Upper Extremity Orthoses Use in Amyotrophic Lateral Sclerosis/Motor Neuron Disease: A Systematic Review
Cynthia Clare Ivy*, Susan M Smith and Miranda M Materi
Mayo Clinic Arizona, Scottsdale, Arizona, USA
- *Corresponding Author:
- Cynthia Clare Ivy
Mayo Clinic Arizona
Scottsdale, AZ, USA
E-mail: [email protected]
Received date: November 15, 2014; Accepted date: March 20, 2015; Published date: March 23, 2015
Citation: Ivy CC, Smith SM, Materi MM (2015) Upper Extremity Orthoses Use in Amyotrophic Lateral Sclerosis/Motor Neuron Disease: A Systematic Review. Int J Phys Med Rehabil 3:264. doi:10.4172/2329-9096.1000264
Copyright: ©2015 Ivy CC, et al. This is an open-access article distributed under the terms of the Creative Commons Attribution License, which permits unrestricted use, distribution, and reproduction in any medium, provided the original author and source are credited.
Background: Orthoses decrease the effects of muscle imbalance, provide greater ease in performance of activities of daily living, prevent joint contracture, and relieve pain. There are no published systematic reviews on the use of upper extremity (UE) orthoses in amyotrophic lateral sclerosis (ALS)/motor neuron disease (MND).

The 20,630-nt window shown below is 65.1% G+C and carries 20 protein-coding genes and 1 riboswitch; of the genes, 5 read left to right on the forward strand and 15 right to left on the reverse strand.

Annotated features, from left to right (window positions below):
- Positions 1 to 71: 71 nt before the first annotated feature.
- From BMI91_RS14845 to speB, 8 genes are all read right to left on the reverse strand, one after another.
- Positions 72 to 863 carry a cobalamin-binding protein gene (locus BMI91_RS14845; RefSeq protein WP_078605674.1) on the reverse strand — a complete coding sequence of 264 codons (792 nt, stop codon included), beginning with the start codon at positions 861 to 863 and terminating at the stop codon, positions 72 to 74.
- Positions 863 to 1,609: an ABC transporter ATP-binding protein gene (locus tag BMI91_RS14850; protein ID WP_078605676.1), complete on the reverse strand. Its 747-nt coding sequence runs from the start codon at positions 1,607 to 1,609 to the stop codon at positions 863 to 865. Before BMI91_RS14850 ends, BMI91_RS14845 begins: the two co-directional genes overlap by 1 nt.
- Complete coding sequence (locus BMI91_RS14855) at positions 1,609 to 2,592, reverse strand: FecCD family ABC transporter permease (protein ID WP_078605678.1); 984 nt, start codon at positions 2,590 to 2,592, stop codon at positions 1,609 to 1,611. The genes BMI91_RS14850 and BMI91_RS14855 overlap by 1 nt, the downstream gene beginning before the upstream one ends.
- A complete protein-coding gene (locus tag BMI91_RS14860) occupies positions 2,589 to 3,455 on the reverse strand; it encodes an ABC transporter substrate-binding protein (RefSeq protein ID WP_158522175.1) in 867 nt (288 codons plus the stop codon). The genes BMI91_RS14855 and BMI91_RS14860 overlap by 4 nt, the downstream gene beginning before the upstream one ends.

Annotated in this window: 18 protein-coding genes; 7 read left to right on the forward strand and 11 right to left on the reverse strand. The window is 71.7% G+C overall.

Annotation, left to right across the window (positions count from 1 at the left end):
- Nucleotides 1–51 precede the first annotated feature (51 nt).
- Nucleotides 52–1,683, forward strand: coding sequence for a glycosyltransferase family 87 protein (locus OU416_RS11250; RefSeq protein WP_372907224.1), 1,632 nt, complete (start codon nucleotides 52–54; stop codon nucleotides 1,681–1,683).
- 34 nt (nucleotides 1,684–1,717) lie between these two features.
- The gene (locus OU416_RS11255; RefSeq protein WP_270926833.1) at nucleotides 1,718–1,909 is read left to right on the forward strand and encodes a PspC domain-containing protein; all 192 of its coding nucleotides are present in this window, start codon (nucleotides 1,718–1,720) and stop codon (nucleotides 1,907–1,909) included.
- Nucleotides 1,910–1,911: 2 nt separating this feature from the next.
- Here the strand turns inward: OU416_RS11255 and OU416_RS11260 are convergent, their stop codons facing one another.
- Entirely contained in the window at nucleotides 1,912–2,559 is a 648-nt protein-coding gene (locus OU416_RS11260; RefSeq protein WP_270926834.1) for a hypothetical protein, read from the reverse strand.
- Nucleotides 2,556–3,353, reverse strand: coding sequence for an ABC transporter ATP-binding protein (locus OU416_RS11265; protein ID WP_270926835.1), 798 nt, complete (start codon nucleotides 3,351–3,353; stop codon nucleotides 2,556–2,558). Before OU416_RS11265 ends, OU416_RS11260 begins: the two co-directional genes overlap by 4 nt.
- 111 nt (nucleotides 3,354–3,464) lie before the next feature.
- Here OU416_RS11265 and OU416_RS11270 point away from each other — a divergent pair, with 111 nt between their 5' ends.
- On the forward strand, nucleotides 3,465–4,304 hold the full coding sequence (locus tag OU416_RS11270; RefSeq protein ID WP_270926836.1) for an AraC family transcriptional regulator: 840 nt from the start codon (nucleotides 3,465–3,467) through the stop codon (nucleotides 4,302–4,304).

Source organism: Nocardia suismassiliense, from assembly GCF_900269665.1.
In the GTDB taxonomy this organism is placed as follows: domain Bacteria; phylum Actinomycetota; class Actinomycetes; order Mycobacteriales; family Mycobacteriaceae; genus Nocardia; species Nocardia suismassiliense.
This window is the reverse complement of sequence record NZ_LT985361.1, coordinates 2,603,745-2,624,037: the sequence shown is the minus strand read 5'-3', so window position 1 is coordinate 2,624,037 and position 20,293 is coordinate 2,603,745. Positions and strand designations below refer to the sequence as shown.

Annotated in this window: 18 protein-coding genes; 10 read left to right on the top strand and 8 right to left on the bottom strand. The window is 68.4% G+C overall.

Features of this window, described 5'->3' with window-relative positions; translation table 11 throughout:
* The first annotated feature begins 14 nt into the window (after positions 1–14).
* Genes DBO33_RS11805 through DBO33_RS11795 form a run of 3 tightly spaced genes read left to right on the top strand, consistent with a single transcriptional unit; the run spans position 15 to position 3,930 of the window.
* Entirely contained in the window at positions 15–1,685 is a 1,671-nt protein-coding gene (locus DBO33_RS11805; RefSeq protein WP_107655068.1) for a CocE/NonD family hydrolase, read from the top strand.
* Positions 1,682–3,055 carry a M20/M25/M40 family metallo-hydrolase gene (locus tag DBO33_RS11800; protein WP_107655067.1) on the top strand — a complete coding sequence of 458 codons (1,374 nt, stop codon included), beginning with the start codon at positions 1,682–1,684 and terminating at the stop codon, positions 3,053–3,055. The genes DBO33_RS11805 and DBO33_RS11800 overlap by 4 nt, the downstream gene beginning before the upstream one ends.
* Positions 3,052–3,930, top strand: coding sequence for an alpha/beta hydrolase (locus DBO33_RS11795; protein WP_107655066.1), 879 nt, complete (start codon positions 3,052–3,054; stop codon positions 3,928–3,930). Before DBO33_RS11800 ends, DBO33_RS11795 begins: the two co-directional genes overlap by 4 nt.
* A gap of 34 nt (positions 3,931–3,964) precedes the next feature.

Objective: The aim of this systematic review is to determine common orthosis interventions for ALS/MND.
Methods: The authors performed a systematic review of the literature available on Medline, EMBASE, Google Scholar, PubMed, the Cochrane Database of Systematic Reviews, and CINAHL. Key words used: 1) ALS, amyotrophic lateral sclerosis, Lou Gehrig’s disease, MND, motor neuron disease; 2) OT, occupational therapy, hand therapy, PT, physical therapy; 3) splint, brace, orthosis, orthoses, orthotic, orthotic device. Three reviewers critically appraised 22 articles using a standard format.
Results: The reviewers identified no randomized controlled or controlled clinical trials, five level 4 (case reports) and seventeen level 5 (expert opinions) using Sackett’s original 5 level pyramid.
Conclusions: Patients with ALS demonstrated improved function, increased range of motion and decreased pain with orthoses. However, there were few studies that met the search criteria. Furthermore, the studies that were reviewed had limited subjects, making it difficult to draw definitive conclusions. Further research is needed to determine appropriate study designs. for the use of upper extremity orthoses in ALS/MND. Prospective studies would strengthen the results.